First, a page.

Archive | June 2019

The Gospel is for Children

Question: Are you a child of God or an adult?

Many Christians and some entire denominations think that the gospel is for adults. Maybe including teanagers, but certainly not for young children. Even the disciples of Jesus thought that way.

But Jesus said in Luke 18:15-17

15 Now they were bringing even infants to him that he might touch them. And when the disciples saw it, they rebuked them.
16 But Jesus called them to him, saying, “Let the children come to me, and do not hinder them, for to such belongs the kingdom of God.
17 Truly, I say to you, whoever does not receive the kingdom of God like a child shall not enter it.”​

“Jesus shows his disciples how “of such is the kingdom of God,” for no one shall enter that kingdom unless he enters it as a little child. This statement is astonishing in every way. We should think as, alas, so many did and do think that a babe must receive the kingdom as an adult receives it, but absolutely the reverse is true. The child is the model, not the man. It is the unassuming humility and the unquestioning trustfulness of the child that makes it a pattern for all adults. This humility and this trustfulness, when they are directed to Christ, become the very essence of saving faith.”

Lenski, R. C. H. (1961). The Interpretation of St. Luke’s Gospel (p. 910). Minneapolis, MN: Augsburg Publishing House.​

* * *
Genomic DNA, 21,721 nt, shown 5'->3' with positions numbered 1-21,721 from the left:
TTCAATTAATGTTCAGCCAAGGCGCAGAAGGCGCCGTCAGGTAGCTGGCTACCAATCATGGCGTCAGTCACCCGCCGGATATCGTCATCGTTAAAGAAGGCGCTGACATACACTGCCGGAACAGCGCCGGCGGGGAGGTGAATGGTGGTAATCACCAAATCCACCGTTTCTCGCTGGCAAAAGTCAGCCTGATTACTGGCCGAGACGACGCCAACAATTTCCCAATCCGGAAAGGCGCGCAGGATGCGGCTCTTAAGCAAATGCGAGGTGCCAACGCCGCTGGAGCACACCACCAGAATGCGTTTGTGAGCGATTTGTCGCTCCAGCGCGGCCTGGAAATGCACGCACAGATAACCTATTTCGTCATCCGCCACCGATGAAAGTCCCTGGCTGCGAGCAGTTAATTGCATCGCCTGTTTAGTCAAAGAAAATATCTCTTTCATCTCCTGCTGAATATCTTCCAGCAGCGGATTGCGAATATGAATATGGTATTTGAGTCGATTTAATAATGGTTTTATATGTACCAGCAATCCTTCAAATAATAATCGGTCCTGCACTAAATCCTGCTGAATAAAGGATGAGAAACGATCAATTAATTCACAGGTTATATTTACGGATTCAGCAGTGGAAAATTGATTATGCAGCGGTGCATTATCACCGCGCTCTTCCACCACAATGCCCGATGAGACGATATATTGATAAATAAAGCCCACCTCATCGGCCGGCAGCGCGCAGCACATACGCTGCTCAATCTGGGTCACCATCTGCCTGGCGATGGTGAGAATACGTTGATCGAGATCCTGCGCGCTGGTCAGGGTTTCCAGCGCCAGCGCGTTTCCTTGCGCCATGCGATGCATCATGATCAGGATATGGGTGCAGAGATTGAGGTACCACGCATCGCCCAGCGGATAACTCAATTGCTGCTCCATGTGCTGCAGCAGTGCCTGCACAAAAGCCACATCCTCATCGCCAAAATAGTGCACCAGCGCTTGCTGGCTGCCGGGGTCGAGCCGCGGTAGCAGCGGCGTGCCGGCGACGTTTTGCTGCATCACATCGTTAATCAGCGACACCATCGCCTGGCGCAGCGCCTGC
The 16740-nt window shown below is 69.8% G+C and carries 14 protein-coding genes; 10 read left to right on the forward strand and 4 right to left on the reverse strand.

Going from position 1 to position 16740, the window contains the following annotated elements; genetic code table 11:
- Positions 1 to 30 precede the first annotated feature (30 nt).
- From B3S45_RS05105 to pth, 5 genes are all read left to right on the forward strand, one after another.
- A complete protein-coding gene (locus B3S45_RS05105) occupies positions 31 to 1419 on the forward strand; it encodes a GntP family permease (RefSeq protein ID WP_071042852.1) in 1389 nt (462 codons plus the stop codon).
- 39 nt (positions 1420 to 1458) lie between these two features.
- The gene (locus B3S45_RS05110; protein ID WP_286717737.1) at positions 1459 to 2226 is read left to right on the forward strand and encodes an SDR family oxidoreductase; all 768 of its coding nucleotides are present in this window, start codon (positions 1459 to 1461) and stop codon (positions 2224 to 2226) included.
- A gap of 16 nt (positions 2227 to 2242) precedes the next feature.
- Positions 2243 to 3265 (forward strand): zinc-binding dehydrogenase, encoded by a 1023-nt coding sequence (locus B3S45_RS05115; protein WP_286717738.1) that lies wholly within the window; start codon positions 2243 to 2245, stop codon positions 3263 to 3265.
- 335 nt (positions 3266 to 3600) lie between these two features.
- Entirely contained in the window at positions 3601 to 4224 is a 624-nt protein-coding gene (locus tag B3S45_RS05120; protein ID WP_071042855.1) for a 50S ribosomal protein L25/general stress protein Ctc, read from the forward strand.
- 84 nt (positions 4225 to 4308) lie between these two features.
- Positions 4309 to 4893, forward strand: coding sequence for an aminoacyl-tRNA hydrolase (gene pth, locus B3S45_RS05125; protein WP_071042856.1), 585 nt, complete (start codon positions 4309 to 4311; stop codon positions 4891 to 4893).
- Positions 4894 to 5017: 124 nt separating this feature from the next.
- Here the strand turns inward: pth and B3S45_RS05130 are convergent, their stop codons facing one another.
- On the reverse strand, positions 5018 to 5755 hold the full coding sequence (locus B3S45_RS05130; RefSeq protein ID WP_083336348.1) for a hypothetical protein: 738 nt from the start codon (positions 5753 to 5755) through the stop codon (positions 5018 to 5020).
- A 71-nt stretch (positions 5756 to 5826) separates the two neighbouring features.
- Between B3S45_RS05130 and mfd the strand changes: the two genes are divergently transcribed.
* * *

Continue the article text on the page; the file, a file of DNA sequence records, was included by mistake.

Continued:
God of the Broken-Hearted by J.R. Miller

“The God of the Bible, is the God of the broken-hearted. The world cares little for the broken hearts. Indeed, people oftentimes break hearts by their cruelty, their falseness, their injustice, their coldness–and then move on as heedlessly as if they had trodden only on a worm! But God cares. Broken-heartedness attracts Him. The plaint of grief on earth–draws Him down from heaven.

Physicians in their rounds, do not stop at the homes of the well–but of the sick. So it is with God in His movements through this world. It is not to the whole and the well–but to the wounded and stricken, that He comes with sweetest tenderness! Jesus said of His mission: “He has sent Me to bind up the broken-hearted.” Isaiah 61:1

We look upon trouble as misfortune. We say that the life is being destroyed, which is passing through adversity. But the truth which we find in the Bible, does not so represent suffering. God is a repairer and restorer of the hurt and ruined life. He takes the bruised reed–and by His gentle skill makes it whole again, until it grows into fairest beauty. The love, pity, and grace of God, minister sweet blessing of comfort and healing–to restore the broken and wounded hearts of His people.